A significant number of fleet managers are failing to fulfil their duty of care obligations with grey fleet drivers, research suggests.
One in four (27%) never check that an employee’s vehicle has a valid MOT; around one in five (18%) fail to physically inspect driving licences (although this process has changed with the new online system replacing the paper counterpart) and 13% do not check that drivers have the correct insurance to drive on business.
The findings suggest that many businesses remain oblivious to the cost challenges, environmental impact and legal risks associated with employees using their own vehicles in the course of their work.
It’s also particularly worrying when Lex Autolease claims, in its annual report on motoring, that there could be as many as 14 million grey fleet drivers in the UK.
Fleets must consider the legal ramifications around health and safety legislation and the potential for prosecution under corporate manslaughter, if an employee is involved in a serious road accident.
Around seven in 10 fleet managers said they were aware of this legislation and its implications for the grey fleet, and awareness is higher among those managing larger fleets.
However, the report suggests that around one in five fleet managers ether aren’t fully aware of the implications of this legislation or know nothing about it.
More than one in five (22%) also told researchers they believed the grey fleet posed no serious risk to the company and 17% concluded that complying to the letter of the legislation was disproportionately expensive when compared with the risk.
Paul Reddy, head of traffic defence at Slater and Gordon, said: “The slightest administrative error could result in the individual and company facing litigation.”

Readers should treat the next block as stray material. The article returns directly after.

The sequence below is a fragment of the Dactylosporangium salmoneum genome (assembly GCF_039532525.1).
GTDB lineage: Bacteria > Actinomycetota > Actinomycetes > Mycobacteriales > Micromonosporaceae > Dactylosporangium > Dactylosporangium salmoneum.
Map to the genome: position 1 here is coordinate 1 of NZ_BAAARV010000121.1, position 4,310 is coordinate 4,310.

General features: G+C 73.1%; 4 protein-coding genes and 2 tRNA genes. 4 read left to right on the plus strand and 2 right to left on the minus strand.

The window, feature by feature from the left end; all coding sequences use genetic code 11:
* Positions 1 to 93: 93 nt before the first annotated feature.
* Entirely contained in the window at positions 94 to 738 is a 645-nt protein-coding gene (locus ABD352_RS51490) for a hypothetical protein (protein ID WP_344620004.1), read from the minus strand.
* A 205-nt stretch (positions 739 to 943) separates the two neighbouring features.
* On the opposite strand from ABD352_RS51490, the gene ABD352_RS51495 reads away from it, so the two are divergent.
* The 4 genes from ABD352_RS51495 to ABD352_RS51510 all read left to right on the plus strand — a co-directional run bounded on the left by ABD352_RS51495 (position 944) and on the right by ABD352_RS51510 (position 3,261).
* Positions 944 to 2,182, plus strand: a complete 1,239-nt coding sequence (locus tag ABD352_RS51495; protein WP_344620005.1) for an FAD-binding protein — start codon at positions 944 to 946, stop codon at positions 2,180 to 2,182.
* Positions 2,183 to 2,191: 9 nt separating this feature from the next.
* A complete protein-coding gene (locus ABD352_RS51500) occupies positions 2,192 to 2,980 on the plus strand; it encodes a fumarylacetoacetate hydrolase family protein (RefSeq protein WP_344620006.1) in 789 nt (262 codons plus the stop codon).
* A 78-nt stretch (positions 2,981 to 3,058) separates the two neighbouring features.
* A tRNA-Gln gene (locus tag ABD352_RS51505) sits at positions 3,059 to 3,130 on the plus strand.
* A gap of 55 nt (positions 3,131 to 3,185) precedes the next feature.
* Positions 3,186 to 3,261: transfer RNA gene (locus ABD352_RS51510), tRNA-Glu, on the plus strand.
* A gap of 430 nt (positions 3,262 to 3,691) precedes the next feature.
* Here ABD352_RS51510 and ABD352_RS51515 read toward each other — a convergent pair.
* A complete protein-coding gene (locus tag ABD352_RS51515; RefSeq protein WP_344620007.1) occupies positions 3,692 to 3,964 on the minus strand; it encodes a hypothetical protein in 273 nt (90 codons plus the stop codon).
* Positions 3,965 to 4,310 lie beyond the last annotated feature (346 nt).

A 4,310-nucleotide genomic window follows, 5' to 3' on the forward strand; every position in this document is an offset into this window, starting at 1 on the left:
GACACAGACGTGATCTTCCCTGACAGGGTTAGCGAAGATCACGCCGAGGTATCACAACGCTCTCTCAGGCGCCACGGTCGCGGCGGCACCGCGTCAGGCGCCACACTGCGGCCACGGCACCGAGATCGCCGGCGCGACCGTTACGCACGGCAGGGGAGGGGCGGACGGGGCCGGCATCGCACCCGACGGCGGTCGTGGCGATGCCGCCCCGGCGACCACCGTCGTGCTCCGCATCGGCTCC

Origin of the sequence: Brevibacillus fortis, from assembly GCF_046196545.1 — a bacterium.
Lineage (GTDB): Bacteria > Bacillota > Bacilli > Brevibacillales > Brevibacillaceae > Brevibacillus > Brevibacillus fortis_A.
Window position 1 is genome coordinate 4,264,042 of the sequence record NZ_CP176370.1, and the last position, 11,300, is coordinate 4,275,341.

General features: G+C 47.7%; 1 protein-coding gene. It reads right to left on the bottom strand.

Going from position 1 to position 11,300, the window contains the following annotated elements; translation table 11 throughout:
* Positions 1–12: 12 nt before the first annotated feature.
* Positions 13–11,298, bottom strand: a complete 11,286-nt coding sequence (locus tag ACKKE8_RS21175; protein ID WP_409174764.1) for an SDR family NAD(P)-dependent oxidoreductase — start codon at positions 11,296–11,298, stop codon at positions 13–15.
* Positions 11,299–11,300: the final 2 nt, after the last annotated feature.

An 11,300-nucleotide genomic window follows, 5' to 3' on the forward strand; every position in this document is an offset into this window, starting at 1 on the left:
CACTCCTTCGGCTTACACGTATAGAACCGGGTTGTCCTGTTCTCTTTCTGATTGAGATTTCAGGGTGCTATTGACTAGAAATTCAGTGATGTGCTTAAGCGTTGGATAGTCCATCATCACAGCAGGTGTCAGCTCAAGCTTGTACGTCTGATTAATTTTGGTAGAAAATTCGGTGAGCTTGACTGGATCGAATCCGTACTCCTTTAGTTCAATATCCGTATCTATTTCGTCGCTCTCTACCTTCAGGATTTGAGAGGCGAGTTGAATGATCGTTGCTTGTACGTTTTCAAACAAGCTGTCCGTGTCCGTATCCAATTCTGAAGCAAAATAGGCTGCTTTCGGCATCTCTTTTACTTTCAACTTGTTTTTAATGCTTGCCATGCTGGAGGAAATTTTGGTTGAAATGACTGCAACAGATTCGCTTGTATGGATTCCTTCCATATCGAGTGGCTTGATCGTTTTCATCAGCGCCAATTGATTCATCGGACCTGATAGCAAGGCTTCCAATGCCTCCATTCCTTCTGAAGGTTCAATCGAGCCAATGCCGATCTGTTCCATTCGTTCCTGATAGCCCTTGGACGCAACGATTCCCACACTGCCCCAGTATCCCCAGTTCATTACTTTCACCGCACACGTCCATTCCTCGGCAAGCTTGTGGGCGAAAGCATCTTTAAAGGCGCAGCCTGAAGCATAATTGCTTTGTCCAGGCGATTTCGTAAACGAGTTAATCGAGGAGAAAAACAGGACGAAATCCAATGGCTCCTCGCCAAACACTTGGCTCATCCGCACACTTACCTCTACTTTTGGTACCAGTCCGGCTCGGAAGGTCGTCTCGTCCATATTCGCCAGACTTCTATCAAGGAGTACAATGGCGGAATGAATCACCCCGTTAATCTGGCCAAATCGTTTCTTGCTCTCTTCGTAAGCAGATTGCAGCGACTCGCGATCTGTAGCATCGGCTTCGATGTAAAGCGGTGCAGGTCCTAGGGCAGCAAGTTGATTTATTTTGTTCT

A grey fleet driver could move house, fail to notify the DVLA and drive through a speed camera, resulting in minor speeding offence.
A notice of intended prosecution is then sent to his ‘home’ address, but he fails to respond within 28 days. The DVLA write to him at the former address informing him of the penalty point endorsement; he doesn’t receive it or know about it.
Around this time he renews his insurance and claims he has zero penalty points. Soon after he is involved in a collision whilst driving for work and there is a fatality.
“His insurance is invalid as he ‘misled’ the insurance company regarding the penalty points,” said Reddy.
His employer is now at risk of prosecution and would be expected to show it had complied to the best of its ability with the law and fulfilled its duty of care obligations.
“In this new, paperless age, companies must keep even more meticulous records of drivers and their vehicles, particularly in the grey fleet,” Reddy warned.
The Lex Autolease Report on Company Motoring 2015 also shows that many fleet managers find it a huge challenge to check the roadworthiness of grey fleet vehicles – more than half (56%) of respondents said their organisation never physically checks vehicles.
Some organisations may not check information about the driver and their car because of concerns that they should not be asking for such ‘private’ information, given data protection legislation.
But when asked about this, only 6% of fleet managers thought asking for this information represented an invasion of their employees’ privacy.
The view of the remainder is an accurate interpretation of the Data Protection Act, as confirmed by the Information Commissioners Office, which said driving licence checks by employers were both “legitimate and important” (Fleetnews.co.uk: March 27, 2015).
The Lex Autolease Report on Company Motoring 2015 draws on the experiences of 249 fleet managers and more than 1,000 employees, and is supplemented by analysis of the Lex Autolease fleet of some 300,000-plus vehicles.